Intelligent Growth or Suicidal Growth?
|Summary||An economist recently insisted that a third runway at Heathrow Airport was a good thing. There was no discussion of the environmental costs of such growth, either to local residents or to the climate.|
An economist speaking on Radio 4 in the UK recently insisted that a third runway at Heathrow Airport was a good thing, otherwise we would “risk our competitive advantage, which we are already in danger of losing to France”. There was no discussion of the environmental costs of such growth, either to local residents or to the climate. How much longer can this suicidal thinking possibly hold sway, and how can we persuade economists and governments to see ‘growth’ in another light?
IT HAS ALWAYS amazed me how our culture seems to have immense difficulty in accepting one very simple fact: that the Earth is a finite sphere which cannot suffer our depredations without limit. Or, to put it differently, that our planet simply cannot sustain our obsession with converting more and more of her ‘resources’ into accumulating legions of shiny, mostly useless, over-packaged products. One instance of this lack of comprehension haunts me still: a chance meeting in a railway carriage with the bursar of one of the Oxford colleges some thirty years ago when I was a young undergraduate at Durham University. We chatted on amiably enough until, discovering that he was an economist, I casually mentioned the notion of limits to growth. I shall never forget the vehement, almost apoplectic objections that he sputtered out in an admirably English display of controlled anger and fury. Clearly, I had threatened perhaps the most dearly held but unexamined assumption that lies like a sleeping dragon at the core of our rapidly spreading Western worldview – namely that Nature’s seemingly infinite storehouse is there for us to use without let or hindrance for whatever purposes we see fit.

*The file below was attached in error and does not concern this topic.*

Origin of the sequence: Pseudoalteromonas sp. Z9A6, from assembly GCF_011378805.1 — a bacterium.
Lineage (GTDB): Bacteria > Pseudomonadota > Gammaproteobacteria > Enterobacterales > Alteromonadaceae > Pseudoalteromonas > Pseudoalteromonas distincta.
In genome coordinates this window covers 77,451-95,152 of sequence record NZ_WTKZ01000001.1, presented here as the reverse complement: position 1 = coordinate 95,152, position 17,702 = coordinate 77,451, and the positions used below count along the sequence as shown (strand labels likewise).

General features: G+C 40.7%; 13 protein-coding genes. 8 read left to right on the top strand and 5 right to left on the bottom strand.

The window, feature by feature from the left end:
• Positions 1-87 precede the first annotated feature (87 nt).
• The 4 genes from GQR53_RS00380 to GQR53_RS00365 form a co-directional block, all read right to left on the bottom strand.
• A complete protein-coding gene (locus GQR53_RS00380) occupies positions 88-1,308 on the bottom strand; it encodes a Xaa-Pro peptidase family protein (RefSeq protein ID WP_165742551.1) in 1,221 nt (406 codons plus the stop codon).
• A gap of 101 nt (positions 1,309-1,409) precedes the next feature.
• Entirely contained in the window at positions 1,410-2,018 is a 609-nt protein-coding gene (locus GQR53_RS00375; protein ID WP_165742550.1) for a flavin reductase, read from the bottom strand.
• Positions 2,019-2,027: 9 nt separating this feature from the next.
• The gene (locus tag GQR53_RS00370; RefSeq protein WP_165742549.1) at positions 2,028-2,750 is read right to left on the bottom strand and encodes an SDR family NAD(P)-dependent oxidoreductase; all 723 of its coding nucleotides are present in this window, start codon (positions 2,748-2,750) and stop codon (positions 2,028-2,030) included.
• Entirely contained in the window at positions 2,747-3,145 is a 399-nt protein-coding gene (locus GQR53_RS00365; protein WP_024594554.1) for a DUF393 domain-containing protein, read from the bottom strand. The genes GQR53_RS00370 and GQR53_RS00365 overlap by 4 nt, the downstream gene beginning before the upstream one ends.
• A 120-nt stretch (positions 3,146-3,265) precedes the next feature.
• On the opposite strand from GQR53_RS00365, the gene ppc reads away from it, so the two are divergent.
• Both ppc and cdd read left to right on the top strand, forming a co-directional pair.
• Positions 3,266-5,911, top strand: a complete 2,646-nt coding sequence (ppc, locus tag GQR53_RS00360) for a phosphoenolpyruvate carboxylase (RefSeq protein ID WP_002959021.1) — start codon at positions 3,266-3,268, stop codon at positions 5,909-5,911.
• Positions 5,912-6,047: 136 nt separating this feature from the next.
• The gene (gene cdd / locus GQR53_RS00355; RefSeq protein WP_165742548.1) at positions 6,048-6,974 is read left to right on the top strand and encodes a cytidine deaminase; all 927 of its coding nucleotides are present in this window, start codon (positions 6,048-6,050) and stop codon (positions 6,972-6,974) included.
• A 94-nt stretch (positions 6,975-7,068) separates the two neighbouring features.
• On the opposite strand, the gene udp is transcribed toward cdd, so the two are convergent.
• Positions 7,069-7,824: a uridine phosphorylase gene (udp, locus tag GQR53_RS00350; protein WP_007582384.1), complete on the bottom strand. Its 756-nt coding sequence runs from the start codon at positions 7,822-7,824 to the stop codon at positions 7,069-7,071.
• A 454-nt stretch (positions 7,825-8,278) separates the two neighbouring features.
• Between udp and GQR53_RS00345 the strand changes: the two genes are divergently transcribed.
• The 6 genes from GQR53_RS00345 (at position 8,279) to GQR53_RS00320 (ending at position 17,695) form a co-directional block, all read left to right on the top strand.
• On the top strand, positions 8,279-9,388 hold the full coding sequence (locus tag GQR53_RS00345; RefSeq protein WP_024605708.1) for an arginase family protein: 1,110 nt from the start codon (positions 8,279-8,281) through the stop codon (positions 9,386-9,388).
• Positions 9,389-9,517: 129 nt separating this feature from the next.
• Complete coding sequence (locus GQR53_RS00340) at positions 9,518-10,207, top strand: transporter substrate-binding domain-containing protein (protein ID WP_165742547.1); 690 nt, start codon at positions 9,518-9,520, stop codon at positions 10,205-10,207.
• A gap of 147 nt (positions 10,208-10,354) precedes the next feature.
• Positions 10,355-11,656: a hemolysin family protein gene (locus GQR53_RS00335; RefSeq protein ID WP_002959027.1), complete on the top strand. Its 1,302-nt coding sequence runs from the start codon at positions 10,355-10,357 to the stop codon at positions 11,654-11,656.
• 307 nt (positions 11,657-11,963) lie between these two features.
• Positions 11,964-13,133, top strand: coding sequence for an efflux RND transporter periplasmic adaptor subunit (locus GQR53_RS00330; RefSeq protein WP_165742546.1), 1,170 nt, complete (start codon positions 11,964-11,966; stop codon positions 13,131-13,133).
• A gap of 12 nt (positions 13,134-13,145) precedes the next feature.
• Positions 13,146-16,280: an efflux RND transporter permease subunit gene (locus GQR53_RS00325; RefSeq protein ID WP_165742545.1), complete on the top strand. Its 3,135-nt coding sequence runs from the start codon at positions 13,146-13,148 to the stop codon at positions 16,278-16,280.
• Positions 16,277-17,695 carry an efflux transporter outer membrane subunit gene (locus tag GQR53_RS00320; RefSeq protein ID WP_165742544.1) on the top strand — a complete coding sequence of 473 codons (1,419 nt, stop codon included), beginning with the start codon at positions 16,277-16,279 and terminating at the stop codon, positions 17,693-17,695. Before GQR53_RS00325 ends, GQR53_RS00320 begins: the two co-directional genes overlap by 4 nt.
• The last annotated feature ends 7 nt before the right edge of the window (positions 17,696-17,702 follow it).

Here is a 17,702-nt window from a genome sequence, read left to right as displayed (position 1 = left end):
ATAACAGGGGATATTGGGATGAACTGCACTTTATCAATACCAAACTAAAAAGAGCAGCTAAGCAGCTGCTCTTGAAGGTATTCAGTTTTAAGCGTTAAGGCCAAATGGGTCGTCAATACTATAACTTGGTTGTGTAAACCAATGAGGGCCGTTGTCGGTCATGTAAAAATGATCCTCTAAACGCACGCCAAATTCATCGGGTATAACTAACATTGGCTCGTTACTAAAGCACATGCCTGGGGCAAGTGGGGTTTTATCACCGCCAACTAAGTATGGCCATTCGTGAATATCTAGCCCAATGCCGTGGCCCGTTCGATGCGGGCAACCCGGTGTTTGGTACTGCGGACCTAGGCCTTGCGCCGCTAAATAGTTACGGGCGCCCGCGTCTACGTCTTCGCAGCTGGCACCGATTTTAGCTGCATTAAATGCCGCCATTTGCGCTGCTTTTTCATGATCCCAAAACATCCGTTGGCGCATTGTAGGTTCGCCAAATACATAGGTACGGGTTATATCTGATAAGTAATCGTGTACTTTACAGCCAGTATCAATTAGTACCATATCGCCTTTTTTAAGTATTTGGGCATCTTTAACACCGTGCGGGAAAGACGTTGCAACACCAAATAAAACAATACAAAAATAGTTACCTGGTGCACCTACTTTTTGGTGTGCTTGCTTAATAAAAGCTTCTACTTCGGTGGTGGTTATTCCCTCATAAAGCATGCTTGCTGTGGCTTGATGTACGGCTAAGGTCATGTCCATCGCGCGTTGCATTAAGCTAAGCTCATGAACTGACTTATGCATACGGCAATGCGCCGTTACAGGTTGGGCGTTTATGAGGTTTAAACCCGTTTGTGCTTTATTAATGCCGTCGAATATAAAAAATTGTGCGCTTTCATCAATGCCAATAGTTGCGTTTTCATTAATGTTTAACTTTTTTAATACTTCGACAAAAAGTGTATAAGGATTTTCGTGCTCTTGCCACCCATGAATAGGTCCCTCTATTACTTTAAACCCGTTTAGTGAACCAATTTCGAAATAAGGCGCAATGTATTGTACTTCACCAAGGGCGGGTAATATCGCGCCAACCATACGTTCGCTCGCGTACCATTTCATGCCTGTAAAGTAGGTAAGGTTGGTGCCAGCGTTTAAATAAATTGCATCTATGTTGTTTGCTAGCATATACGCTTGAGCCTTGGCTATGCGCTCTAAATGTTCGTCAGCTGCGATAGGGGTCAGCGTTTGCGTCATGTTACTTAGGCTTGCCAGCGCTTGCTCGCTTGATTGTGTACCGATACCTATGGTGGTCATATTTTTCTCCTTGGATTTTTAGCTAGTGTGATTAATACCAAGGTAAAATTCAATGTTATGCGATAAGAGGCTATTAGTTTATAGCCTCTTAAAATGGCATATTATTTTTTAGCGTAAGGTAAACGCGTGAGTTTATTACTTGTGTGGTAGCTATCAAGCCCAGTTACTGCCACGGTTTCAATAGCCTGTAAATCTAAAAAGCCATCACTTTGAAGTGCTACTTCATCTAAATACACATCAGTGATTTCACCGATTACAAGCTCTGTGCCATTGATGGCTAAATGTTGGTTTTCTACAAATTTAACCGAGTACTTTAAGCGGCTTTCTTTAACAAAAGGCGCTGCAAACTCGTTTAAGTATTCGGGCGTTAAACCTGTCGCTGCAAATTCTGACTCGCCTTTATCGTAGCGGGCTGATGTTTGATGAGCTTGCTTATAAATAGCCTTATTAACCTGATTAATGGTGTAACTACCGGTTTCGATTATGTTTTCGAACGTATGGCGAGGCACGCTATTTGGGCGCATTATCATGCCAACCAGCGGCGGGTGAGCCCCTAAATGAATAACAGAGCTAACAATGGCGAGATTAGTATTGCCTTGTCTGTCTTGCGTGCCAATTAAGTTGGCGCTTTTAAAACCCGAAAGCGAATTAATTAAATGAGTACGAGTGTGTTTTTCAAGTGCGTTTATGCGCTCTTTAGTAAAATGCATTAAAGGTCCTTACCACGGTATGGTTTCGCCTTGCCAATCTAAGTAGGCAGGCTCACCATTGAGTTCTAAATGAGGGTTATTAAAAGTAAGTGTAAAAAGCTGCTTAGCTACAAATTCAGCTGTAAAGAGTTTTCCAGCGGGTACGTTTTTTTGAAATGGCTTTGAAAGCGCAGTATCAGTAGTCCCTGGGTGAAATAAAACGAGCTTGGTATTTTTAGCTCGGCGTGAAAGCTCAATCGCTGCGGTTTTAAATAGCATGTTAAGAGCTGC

Resurgence 247 March/April 2008
Stephan Harding is the Resident Ecologist at Schumacher College, where he is also the co- ordinator of the MSc in Holistic Science. Stephan is the author of Animate Earth: Science, Intuition and Gaia, published by Green Books.